PR Watch obtained its copy of the audiotape by paying good money for it. Our copy made its way into the hands of New York Times political reporter Jane Fritsch, who used it as the basis for an article titled "Sometimes Lobbyists Strive to Keep Public in the Dark."
Fritsch reported that Cohen "regaled the group with tales of hapless reporters and public relations coups, but he underscored a serious theme: the importance of keeping the public in the dark about who the clients really are. Mr. Cohen is a specialist in 'grass-roots' lobbying, a Washington term for a technique often used to camouflage an unpopular or unsympathetic client. Typically the client, often a large business, hires a Washington firm to organize a coalition ... The coalition draws public sympathy for ... the original client, who recedes into the background."
Shortly thereafter, the Public Affairs Council stopped all further sales of the tape, and for good reason. Cohen's words provide a viewing window for citizens and journalists alike to catch a glimpse of the cold calculations and brilliant deceptions that allow industry to hide behind what appears to be a genuine grassroots movement, but is really bought, shaped and paid for by the biggest of business interests. Below are some edited excerpts:
Fine Tuning for Corporate Effectiveness
by Neal Cohen
Let me tell you about a problem that a client came to me with. It was December, 1992, and they said, "We want to pass a bill in Mississippi ... and we've got a problem: Our industry can't pass the bill. If the legislators know we're the only industry that wants this bill, it's an automatic killer. And just to make it a little more difficult, we've joined up with one other industry to fund this effort and they are worse than us. People dislike them more intensely and in fact they don't even have any facilities in the state of Mississippi, not to mention the product they manufacture." Then they said, "The session ends in March. O.K.? So you've only got 60 days or so to do this. ... The issue is tort reform."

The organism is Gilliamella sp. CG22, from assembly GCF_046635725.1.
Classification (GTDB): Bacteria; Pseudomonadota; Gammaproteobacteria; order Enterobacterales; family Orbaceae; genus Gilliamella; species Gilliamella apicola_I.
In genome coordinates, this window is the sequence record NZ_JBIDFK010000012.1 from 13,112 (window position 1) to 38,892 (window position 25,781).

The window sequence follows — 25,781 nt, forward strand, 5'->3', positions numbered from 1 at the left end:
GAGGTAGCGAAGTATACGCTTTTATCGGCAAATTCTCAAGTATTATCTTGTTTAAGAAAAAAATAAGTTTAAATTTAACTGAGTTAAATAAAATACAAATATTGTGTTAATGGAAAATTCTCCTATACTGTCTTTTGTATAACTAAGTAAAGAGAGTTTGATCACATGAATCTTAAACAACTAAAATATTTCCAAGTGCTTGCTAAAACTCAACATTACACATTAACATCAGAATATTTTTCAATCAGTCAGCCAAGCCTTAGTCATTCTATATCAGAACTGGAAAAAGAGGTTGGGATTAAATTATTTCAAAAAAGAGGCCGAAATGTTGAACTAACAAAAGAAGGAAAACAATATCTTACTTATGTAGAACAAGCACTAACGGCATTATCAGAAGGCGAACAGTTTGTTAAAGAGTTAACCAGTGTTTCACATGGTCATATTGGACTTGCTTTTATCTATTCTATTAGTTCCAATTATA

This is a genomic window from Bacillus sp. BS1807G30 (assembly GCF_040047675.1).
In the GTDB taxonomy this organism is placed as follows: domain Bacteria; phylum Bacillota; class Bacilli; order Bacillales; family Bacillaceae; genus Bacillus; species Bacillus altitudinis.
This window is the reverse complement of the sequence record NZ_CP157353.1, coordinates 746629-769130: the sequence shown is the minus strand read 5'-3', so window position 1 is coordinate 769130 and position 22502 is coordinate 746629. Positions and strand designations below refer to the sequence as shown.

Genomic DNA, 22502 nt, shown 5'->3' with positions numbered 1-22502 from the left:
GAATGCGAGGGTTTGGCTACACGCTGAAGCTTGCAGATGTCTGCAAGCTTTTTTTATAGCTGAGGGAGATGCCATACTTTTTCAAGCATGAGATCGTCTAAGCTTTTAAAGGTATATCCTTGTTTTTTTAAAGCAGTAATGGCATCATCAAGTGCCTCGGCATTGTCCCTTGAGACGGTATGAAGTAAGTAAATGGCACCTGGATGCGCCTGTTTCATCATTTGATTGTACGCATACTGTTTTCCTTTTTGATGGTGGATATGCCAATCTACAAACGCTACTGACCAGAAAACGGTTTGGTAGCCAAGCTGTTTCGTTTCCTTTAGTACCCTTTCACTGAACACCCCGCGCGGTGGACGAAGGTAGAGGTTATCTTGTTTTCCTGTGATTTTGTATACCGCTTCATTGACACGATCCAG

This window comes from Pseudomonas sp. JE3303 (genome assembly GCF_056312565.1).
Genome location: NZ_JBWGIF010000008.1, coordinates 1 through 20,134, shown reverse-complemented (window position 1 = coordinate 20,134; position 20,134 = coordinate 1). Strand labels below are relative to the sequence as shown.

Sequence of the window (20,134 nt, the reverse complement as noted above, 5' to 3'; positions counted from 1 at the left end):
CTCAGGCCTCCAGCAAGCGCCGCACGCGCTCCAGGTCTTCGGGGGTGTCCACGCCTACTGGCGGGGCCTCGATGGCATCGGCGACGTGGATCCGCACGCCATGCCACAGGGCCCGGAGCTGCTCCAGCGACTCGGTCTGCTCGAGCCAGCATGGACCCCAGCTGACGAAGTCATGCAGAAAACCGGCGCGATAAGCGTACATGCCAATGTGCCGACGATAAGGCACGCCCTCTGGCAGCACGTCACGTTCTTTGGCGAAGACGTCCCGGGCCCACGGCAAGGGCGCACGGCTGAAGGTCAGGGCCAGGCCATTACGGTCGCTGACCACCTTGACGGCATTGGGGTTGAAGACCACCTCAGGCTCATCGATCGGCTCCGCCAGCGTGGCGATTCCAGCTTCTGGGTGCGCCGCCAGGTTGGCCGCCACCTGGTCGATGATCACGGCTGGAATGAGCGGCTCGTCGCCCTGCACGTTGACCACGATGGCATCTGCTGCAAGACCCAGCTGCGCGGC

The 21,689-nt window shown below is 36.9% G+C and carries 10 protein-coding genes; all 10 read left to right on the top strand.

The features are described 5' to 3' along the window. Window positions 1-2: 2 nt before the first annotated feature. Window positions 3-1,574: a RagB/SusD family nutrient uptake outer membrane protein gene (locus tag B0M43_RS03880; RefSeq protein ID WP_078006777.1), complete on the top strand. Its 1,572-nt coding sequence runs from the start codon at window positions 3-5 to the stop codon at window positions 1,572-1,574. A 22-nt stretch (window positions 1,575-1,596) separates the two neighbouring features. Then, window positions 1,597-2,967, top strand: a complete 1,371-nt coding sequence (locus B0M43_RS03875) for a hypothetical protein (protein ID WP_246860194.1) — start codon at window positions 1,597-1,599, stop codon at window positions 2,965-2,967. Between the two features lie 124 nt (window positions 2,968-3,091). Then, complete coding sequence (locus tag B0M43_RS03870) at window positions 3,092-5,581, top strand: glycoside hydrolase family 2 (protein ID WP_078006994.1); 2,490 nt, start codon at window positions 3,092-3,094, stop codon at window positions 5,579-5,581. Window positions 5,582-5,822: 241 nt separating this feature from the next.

Now, there's a couple problems with that issue. One is that its not a very sexy issue. All right? "Tort" to the average person is dessert, it isn't a legal principle. The second problem with tort reform is that ... the people who oppose tort reform in Mississippi are the largest political contributor, the trial lawyers.
I have a sort of a basic cynical view of politics which is that legislators only care about three things in life, and substance is not one of them. They care about money and where their money is going to come from to get reelected. They care about where their votes are going to come from. And they care about how the media perceives them. And as a "grassroots consultant," for any of you who work in companies, your thing is to manipulate those three things to your advantage. ...
We had to figure out two things. One, how do you frame the issue so that a broader group of people will get into the game, because we only could rely on those two industries for any help. ... Secondly, how do you deal with the money issue. OK? If you're a corporation and you can't compete with your opponents' contributions for any number of reasons, how do you deal with your opponents contributions. And in the case of the trial lawyers we had to figure out how to make their money radioactive, so their money would be a negative in the campaign.